Depending on how you define it, the American culture war between liberals and conservatives can stretch back all the way to the nineteenth century. But I prefer to date its current iteration to the 1960s, when the hippies and the squares gazed across a high school football field at one another and said, "Man, I hate those guys."
However the actual 1960s played out, in our memories, the hippies were definitely the good guys, and the winners in the end. (This is in no small part because liberals created all the novels, TV shows, and movies that chronicled the period.) They may have been a little silly, but there's one thing that's undeniably true: They had all the fun. While the squares were getting buzz cuts, convincing themselves that the Vietnam War was a great idea, and nodding along with Richard Nixon's encomiums to the Silent Majority, the hippies were getting high, dancing to cool music, and above all, getting laid.
And the squares are still mad about it, even the ones who weren't actually born then. Here's a report from Suzy Khimm on an event held at the Heritage Foundation on Tuesday called "Where Is Liberalism Going?" They homed in on what it's all about:
"Give up your economic freedom, give up your political freedom, and you will be rewarded with license," said Heritage's David Azerrad, describing the reigning philosophy of the left. "It's all sex all the time. It's not just the sex itself—it's the permission to indulge."
Liberals, said editor Bill Voegeli, want to create "the United States of Feeling Good About Ourselves." …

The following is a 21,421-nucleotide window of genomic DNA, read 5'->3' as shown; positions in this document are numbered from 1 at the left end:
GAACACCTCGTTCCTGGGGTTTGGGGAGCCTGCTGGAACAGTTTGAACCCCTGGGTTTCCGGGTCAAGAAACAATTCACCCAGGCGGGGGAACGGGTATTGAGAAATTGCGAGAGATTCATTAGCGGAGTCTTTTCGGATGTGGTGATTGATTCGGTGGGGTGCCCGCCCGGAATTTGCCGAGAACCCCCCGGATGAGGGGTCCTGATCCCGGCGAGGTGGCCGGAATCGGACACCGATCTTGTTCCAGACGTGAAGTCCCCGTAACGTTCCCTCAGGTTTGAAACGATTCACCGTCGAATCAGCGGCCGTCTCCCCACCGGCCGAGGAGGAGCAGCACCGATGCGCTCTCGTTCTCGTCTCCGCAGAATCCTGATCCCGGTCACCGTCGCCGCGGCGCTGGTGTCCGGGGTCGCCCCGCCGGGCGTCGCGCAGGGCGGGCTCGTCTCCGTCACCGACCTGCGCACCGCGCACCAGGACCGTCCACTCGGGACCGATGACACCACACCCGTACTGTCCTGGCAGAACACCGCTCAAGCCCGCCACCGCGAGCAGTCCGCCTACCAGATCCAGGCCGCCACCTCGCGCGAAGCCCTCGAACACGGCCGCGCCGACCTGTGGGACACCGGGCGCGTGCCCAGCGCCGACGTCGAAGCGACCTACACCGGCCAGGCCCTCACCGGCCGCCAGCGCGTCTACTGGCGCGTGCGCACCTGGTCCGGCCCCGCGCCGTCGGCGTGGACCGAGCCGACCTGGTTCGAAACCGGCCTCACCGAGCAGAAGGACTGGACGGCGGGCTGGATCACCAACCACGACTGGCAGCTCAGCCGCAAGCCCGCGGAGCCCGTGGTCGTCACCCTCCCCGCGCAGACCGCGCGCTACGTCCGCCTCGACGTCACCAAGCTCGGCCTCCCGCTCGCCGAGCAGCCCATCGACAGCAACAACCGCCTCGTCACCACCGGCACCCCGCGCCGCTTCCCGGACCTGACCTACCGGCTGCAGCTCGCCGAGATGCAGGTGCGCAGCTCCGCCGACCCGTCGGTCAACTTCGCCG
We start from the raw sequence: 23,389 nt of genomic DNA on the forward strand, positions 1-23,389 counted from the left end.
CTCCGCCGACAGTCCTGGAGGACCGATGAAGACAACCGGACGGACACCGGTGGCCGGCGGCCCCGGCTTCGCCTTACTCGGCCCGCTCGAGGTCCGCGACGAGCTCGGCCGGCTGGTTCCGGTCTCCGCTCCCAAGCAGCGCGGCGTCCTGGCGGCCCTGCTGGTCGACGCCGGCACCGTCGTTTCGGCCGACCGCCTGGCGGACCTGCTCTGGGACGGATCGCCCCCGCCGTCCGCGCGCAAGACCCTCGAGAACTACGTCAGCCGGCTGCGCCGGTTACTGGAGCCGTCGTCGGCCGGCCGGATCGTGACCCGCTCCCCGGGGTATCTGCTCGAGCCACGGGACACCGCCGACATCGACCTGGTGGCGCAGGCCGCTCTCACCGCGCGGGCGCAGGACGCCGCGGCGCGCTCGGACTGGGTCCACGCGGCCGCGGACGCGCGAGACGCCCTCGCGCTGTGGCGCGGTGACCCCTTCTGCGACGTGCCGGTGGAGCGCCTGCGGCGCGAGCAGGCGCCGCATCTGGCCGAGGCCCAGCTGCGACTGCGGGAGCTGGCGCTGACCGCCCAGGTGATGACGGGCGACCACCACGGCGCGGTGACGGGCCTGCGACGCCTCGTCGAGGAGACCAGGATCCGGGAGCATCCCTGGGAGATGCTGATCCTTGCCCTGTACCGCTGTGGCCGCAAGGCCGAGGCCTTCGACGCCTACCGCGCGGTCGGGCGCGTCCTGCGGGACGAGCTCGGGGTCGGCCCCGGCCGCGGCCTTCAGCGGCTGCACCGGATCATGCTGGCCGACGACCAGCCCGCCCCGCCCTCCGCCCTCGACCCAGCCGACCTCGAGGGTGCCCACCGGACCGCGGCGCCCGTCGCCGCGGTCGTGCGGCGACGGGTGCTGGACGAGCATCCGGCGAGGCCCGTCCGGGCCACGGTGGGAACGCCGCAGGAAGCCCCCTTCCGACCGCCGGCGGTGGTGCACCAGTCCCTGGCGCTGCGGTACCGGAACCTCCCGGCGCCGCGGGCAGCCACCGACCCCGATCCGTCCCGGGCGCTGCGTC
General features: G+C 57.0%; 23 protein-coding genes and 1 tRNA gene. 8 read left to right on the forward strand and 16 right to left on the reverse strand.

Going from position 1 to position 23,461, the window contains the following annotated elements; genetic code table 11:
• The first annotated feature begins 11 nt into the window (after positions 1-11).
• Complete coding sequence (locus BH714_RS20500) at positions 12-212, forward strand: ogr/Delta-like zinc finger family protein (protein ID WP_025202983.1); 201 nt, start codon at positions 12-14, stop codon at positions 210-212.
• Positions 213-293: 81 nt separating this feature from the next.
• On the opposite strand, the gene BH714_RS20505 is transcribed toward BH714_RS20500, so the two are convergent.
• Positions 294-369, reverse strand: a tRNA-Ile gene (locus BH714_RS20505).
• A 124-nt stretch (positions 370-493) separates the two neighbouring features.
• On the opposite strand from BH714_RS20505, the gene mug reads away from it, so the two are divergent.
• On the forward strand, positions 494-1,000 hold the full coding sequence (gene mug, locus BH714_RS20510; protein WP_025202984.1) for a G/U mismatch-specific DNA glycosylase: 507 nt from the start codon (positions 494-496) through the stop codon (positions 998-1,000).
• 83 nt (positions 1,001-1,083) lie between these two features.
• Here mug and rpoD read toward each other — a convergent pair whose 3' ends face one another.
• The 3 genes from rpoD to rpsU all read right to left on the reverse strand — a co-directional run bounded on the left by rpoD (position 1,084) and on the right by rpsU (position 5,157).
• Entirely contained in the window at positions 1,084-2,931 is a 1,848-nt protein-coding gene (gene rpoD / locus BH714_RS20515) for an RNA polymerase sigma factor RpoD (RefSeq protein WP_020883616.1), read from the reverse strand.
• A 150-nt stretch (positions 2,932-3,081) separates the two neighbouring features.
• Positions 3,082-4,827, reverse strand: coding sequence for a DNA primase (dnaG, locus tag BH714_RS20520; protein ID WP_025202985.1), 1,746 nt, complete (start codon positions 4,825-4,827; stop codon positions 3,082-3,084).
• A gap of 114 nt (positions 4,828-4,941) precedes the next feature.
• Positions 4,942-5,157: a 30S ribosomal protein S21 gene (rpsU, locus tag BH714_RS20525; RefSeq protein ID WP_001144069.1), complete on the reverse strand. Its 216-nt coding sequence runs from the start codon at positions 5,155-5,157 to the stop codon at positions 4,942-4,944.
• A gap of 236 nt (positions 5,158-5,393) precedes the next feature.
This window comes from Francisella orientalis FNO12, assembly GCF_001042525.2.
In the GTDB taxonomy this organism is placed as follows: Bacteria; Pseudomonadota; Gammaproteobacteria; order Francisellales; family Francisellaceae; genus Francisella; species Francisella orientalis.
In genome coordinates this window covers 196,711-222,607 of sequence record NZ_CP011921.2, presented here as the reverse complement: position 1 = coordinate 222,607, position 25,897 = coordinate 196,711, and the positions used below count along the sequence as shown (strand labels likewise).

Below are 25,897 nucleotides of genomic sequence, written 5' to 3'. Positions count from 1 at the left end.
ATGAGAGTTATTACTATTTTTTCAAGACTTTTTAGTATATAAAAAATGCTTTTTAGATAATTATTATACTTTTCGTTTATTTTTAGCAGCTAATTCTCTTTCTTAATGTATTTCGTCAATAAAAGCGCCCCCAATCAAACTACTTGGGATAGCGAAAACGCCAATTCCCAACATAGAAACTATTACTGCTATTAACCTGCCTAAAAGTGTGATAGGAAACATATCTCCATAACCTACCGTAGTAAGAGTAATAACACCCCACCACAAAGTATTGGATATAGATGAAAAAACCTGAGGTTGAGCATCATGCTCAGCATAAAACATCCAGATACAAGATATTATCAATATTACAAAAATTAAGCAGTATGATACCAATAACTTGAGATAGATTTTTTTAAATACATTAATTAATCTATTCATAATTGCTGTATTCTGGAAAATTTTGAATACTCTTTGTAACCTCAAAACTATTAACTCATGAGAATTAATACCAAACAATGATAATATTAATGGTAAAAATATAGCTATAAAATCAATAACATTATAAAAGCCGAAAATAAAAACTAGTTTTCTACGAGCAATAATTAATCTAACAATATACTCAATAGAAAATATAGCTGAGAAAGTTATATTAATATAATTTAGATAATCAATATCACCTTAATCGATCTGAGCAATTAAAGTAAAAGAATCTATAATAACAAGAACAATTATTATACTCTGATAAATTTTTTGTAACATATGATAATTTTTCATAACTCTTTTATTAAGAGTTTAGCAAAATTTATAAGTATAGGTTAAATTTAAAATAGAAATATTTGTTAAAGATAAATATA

Given liberals' fixation with pleasure, "I fear the next great frontier for the left will be trying to lower the age of consent," said Azerrad, head of Heritage's center for principles and politics.
Technology-driven popular culture helped liberals lull the masses into complacency, Azerrad continued, citing iPhones, Google Glass, massive multi-player online video games, and "year-round sports" as among the distractions that have left society vulnerable to political and economic servitude.
O.K., so this is only a couple of conservative "thinkers." But you don't have to go far to find conservative fury not just at the idea that sex is an important part of life that need not be clothed in shame, but also at the fact that it's liberals who seem to be having it all. Which is not empirically true, of course, but the prototypical Republican today is that guy who 45 years ago was a high school kid in a starched short-sleeve Oxford shirt, gazing longingly at that open-minded girl in the peasant blouse twirling around the field, all kinds of sinful thoughts playing through his mind. When he saw her pile into a car with her friends and a couple of longhairs, heading up to Woodstock where all manner of debauchery would take place, he gritted his teeth and imagined how great it would feel to punch one of those guys right in the face.
That square is wrinkled and gray now, but he's everywhere in today's GOP. He's Bill O'Reilly and Rush Limbaugh, and he's much of their audience. He's the one who has Fox News on in the background all day, and he votes in every election. The 1960s and the cultural conflict that defined them won't release their hold on him, and since he makes up such a large part of the Republican electorate, the party is going to reflect his concerns and values, not to mention his resentments and disgust. Which is why it's charming, and almost sad, to see something like this (h/t Danny Vinik), a project created by a Republican media consultant:
We're cool, he's saying. If we had been around back in 1969, we would have jumped in that car with you and headed up to Yazgur's farm! And there are some Republicans about whom that's true. The ones with more libertarian inclinations are favorably disposed toward sex and drugs, if maybe not so much on the peace and love. But as long as those Baby Boomers are still around—and it's going to be for a while yet—they're going to have a secondary place in their party.